KABUL (Reuters) - More than 4,000 formal complaints have been submitted about Afghanistan’s parliamentary poll, the election watchdog said on Sunday, with more than half of those able to affect the final results.
Ahmad Zia Rafat, a commissioner on the U.N.-backed Electoral Complaints Commission (ECC) said 175 candidates out of a total of around 2,500 had been accused of fraud.
Afghanistan’s September 18 poll went ahead despite a Taliban threat to disrupt the vote, but Western nations have been wary of dubbing the election a success after the fiasco of last year’s fraud-marred presidential ballot.
The credibility of the Afghan vote will weigh heavily on U.S. President Barack Obama ahead of mid-term Congressional elections next month and as his administration prepares for a review of its Afghan policy amid sagging public support for the war.
“Out of those candidates accused of fraud, 25 are current members of parliament,” Rafat said. “If the accusations of fraud against the candidates are proven, their votes will be nullified and they will be presented to the courts.”
As of Saturday, a total of 4,169 complaints had been lodged with the ECC, Rafat said, adding around 55 percent of those were categorized serious enough to be able to affect the final outcome if upheld by the commission.
More than 40 percent of complaints received relate to polling irregularities, the ECC said, and some 17 percent to violence or intimidation. Other complaints include problems in accessing polling sites and counting irregularities.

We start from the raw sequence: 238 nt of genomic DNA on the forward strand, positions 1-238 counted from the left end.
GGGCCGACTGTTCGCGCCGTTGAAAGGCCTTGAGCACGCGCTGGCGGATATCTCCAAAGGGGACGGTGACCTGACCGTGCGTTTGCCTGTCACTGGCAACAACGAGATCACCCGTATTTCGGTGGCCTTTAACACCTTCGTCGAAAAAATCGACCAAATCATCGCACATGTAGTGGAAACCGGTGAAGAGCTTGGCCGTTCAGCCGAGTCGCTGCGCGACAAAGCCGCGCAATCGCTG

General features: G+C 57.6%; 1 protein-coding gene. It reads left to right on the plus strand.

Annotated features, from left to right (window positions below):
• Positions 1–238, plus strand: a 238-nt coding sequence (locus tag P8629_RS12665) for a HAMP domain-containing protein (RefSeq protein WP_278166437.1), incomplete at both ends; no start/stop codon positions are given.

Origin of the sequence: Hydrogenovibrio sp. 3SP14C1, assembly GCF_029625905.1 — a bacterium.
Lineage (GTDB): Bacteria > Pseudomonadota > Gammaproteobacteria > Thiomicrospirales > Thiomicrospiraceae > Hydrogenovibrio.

Preliminary results were due to be released last Saturday but the election body last week pushed that date back until mid-October to allow more time for verifications and recounts amid the fraud allegations.
The government-appointed Independent Election Commission (IEC) says it has nullified part or all of the votes from 442 polling centers and has ordered an audit and recount of votes from 828 polling centers.
Out of around 6,800 polling centers slated to open on election day, more than 1,500 remained closed due to poor security.
At least 17 people died in election day violence, though no major attacks hit the parliamentary election.
Most Afghans are sensitive to fraud after President Hamid Karzai’s re-election in 2009 was tainted by widespread graft that has undermined his credibility at home and abroad. More than a third of his votes were tossed out by the ECC last year.
Violence in Afghanistan is also at its highest levels since the start of the war in late 2001 with rising foreign troop and civilian casualties.
Obama last year ordered an additional 30,000 troops to Afghanistan to try and stem a resurgent Taliban but the president has said he will start to withdraw combat troops next year.